Disaster as fighting rages in Somaliland’s Las Anod

Tuesday February 14 2023
A street in Hargeisa, Somaliland

A street in Hargeisa, Somaliland. Somalia authorities have over the past week been dealing with yet another mass displacement of people as conflict raged in Somaliland’s Las Anod. PHOTO | ERIC LAFFORGUE | HANS LUCAS VIA AFP


Somalia authorities have over the past week been dealing with yet another mass displacement of people as conflict raged in Las Anod following intensified confrontation between Somaliland forces and SSC (Sool, Sanaag and Cayn) militias.

Security experts fear that the problem may distract authorities from fighting Al-Shabaab, allowing the militants to infiltrate the area.

At least nine people were killed and another 14 wounded on Saturday in a sixth day of fighting in the breakaway Somaliland region, a local government official and medic said, hours after Somaliland called for an unconditional ceasefire.

The fighting in Las Anod, the administrative centre of Sool region, first erupted after a committee of local leaders, religious scholars and civil society groups said they no longer recognised the Somaliland administration and wanted to re-join Somalia.

Franz Celestin of the UN’s International Organisation for Migration expressed concern about numbers of displacement in Las Anod town due to ongoing violence.

Life-saving support


“Tens of thousands of people need of life-saving support, safety and security in an area which was already heavily affected by the drought situation,” Celestin stated on Wednesday last week in reference to the deadly confrontations between the Somaliland forces and local militia loyal to SSC regions.

Dr Abdimajid Hussein from Manhal Hospital told BBC Somali Service on Wednesday last week that their resources are limited to copies with the casualties.

“We are receiving wounded people in need of assistance. We are trying our best,” Dr Hussein stated.

Ownership tussle

Some of the wounded were airlifted to Mogadishu for treatment by the National Disaster Management Agency.

Las Anod is claimed by both Somaliland, a breakaway region in the north, and Puntland, a federal state in Somalia. Somaliland had avoided the problem of Al-Shabaab which has seen most of southern Somalia struggle to re-establish institutions.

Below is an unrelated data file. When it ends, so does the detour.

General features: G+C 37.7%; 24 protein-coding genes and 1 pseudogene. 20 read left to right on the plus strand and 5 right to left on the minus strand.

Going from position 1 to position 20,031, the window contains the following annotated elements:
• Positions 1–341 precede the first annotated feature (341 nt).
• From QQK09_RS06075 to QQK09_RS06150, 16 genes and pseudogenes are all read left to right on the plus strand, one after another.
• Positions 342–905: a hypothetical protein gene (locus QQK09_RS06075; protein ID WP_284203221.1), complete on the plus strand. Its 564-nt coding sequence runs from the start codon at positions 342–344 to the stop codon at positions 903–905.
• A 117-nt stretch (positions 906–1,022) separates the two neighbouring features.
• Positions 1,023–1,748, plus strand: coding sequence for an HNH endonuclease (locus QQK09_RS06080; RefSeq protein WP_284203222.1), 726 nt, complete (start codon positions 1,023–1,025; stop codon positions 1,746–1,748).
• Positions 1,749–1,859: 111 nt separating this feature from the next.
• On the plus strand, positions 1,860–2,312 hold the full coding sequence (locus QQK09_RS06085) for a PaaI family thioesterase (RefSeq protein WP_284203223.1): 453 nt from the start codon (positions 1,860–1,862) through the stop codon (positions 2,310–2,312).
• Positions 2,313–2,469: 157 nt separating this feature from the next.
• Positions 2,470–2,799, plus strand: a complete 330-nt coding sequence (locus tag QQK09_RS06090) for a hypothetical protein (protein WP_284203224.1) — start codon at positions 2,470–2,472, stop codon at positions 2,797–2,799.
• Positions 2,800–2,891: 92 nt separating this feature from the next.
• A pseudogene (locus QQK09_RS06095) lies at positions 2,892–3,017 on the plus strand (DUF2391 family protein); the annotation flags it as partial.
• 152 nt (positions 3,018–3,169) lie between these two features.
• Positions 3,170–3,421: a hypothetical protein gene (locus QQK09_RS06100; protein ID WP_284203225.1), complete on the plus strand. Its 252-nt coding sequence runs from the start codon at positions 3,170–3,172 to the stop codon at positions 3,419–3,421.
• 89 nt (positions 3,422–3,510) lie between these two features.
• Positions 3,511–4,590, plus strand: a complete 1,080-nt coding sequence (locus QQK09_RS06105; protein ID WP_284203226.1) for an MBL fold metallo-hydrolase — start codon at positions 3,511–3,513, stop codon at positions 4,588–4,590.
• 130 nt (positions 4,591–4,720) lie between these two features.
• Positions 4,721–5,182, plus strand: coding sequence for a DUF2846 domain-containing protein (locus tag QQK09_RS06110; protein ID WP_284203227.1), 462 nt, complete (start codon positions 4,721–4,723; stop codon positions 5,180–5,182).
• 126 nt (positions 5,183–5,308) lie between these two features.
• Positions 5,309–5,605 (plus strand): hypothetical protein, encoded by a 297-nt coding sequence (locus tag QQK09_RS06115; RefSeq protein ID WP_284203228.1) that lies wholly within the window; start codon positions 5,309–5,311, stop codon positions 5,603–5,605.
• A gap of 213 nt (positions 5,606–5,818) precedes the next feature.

Last week, Somaliland authorities claimed they had arrested a Shabaab leader who showed up on the battlefront ostensibly to defend the people. These claims were rejected as propaganda by most of Somalia’s union enthusiasts.

But Somaliland Council of Ministers issued a statement on Wednesday saying the region is “at war with international terrorist groups that have been planning on creating insecurity, and instability, and carrying out attacks in Las Anod for some time.”

Alarm on terrorism

If Al-Shabaab’s claims are proven, it may mean the militant group has used the chaos to penetrate one of the regions where it had failed to establish itself in the past.

Rashid Abdi, a Horn of Africa researcher, indicated that Somaliland should not be brushed aside for raising the alarm on terrorism.

“Somaliland intelligence is one of the best in the Horn. A few years ago, Somaliland-generated intel led to a global operation that foiled major attacks. Those who know, know. When Somaliland says we have an AS (Al-Shabaab) problem, take them seriously. They do have an AS problem,” he tweeted.

“I am not seeking to delegitimise grievances, aspirations of Dhulbahante. All I am saying is that it is difficult to generate sympathy when you are collaborating with known terrorists.”

Converging forces

Abdirashid Hashi, a former Somali minister, indicated the violence arose in Las Anod largely because of Al-Shabaab.

“The whole uprising started because Al-Shabaab were killing Las Anod people’s best and brightest for a harrowing long three years,” he said.

“That is the only thing Somaliland authorities and people of Las Anod agree. Dhulbahante are the victims of AS and their argument is we want to stay home,” he said referring to the clan that has sought direct administration from Mogadishu.

Somali President Hassan Sheikh Mohamud said “all sides (Somaliland armed forces and the clan militia) must stop the warfare with immediate effect”, urging that the issues at hand be settled by political means and not at gunpoint.

Last week, clan elders declared they wanted to be administered directly by the Federal Government, which sits 1,000km away in Mogadishu but has local administrators.

Demonstrators killed

Until last December, Las Anod had been under firm control of Somaliland administration led by President Muse Bihi. But the protests escalated when Somaliland law enforcement personnel responded with live ammunition, killing more than a dozen demonstrators.

To keep the situation under control, traditional leaders of the local clan, the Dhulbahante, travelled from afar to converge in the town, especially when Somaliland administration accepted to remove its forces from inside Las Anod to the outskirts.

Somaliland unilaterally declared independence from the rest of Somalia in May 1991, just four months after the collapse of the dictatorial regime of the late Mohamed Siad Barre. It claims jurisdiction on all the territories encompassing the former British Somaliland Protectorate that united with the Italian Somaliland on July 1, 1960 to form the Republic of Somalia.

However, the problem in Las Anod is that the clans have disagreed on which side to pay allegiance to.

The Las Anod situation is so serious that Somalia’s international partners called for an immediate de-escalation of violence in Las Anod.

Additional reporting by Reuters